Rob Orr, Chief Operating Officer, Virgin Media O2
This piece originally appeared in the Daily Telegraph
This country is in the middle of one of the largest upgrades to telecoms infrastructure in its history. With old copper phone lines becoming less resilient and reaching end of life, vital work is taking place to safeguard services for the future.
Understandably, focus has been on the role of telecoms companies as they undertake this digital switchover, however the ultimate success of this programme requires others to also step up and take action.
Although the majority of people need to do very little, certain groups, particularly those relying on specialist care equipment, need additional support.
Operators already have a range of measures in place but, to be blunt, there’s clearly more that can, should and will be done.
Recently Virgin Media, alongside others in the telecoms industry, met with Government and signed a new charter underpinned by a series of commitments which include pausing non-voluntary migrations and reviewing processes to ensure those who most need it are better supported.
While we welcome this step forward, it is notable that key groups are still absent from the discussion.
Since this switchover programme started, we have made repeated efforts to inform local authorities and telecare companies of our plans. We’ve created a bespoke testing centre for alarm companies to ensure equipment works over the new lines and have written directly to local authorities, many of who we work successfully with in other areas like network expansion, well in advance of switchovers starting.
While some have been forthcoming and collaborative, often engagement is too slow or doesn’t occur at all. Only a tenth of local authorities contacted do engage ahead of migrations and this number is even less for telecare companies. A central list of telecare providers exists through a central trade body, but this isn’t exhaustive. We believe around one in 10 telecare providers are missing, making engagement almost impossible.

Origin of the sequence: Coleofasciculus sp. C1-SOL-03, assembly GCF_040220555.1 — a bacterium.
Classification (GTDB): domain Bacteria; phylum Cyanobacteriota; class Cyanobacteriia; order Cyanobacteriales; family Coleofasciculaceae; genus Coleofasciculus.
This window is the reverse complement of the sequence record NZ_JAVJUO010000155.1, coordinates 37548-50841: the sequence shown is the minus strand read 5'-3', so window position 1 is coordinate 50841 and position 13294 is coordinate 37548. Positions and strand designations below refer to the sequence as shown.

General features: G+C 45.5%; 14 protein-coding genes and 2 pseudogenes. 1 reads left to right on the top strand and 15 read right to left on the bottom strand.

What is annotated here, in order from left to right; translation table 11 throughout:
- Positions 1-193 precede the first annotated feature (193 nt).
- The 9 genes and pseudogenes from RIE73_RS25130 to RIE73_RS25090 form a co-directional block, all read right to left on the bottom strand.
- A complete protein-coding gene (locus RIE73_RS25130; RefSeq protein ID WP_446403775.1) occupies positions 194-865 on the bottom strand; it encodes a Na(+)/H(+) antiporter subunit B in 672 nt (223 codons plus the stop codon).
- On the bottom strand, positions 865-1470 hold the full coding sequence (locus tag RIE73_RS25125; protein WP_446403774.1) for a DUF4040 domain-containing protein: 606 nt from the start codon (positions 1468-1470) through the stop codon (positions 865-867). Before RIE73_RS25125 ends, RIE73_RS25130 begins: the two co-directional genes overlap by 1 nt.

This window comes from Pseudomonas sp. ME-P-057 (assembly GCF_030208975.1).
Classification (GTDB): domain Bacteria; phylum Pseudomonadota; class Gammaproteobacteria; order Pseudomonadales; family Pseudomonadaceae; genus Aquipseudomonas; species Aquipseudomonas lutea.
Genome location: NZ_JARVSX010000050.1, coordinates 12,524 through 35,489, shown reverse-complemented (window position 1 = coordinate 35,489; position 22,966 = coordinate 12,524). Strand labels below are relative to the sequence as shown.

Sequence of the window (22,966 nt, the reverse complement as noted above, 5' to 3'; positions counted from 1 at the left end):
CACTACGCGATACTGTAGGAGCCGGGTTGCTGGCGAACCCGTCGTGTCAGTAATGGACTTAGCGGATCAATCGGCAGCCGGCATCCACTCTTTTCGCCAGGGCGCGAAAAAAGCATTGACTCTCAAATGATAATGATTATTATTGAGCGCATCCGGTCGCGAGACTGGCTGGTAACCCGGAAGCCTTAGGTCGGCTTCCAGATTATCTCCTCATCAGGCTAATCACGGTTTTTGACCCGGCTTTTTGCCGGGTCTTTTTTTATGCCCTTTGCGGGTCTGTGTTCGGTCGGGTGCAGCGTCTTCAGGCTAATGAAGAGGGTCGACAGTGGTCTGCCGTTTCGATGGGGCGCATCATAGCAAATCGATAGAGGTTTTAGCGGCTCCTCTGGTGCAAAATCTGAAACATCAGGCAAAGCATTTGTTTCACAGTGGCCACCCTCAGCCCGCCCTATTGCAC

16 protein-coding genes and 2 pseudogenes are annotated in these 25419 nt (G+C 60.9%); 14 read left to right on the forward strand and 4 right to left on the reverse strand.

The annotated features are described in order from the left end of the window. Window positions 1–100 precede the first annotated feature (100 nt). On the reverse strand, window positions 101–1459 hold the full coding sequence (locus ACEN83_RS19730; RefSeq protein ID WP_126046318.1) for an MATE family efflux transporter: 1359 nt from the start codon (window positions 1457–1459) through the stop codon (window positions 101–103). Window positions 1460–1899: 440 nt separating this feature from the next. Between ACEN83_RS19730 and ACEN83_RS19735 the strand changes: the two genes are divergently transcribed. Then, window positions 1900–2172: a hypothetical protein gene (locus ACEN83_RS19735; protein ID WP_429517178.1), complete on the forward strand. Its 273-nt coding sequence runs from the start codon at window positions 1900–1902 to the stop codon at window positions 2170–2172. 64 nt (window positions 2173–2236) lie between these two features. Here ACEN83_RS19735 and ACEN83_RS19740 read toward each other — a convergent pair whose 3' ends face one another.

We do everything we can to identify and support vulnerable customers, but we can’t do this alone.
To help tackle this gap and ensure we all get this switchover right, I’m urging the Government to create a similar charter for telecare companies and local authorities, or for rules to be mandated, if necessary, to help ensure nobody is left behind.
To be effective this charter should include three key points.
Firstly, all local authorities and telecare providers must be required to work with telecoms companies to form data sharing arrangements and put alarm numbers onto a centralised database so all efforts can be made to identify vulnerable users.
Secondly, telecare providers must ensure their equipment is compatible with a digital landline and keeps working during a power cut, just as telecoms companies are required to do for the physical phone line.
Finally, local authorities should make sure they are meeting their duty of care obligations and proactively provide advice, support, and information to local residents ahead of any switchover activity occurring.
At a broader level, much like the digital TV switchover between 2007- 2012, Government, together with local authorities, key consumer groups and telecoms companies, could play a key role in coordinating trusted awareness campaigns, particularly those that reach the elderly and vulnerable.
As the telecoms industry has rightly been held accountable to get this switchover right for everyone, it’s crucial the same logic applies to the full playing field. As we work to improve, we ask other key players to get in touch, come forward and do the same. Without local authorities and telecare providers engaging and fulfilling their responsibility, there’s a danger that the UK never quite finds its digital voice.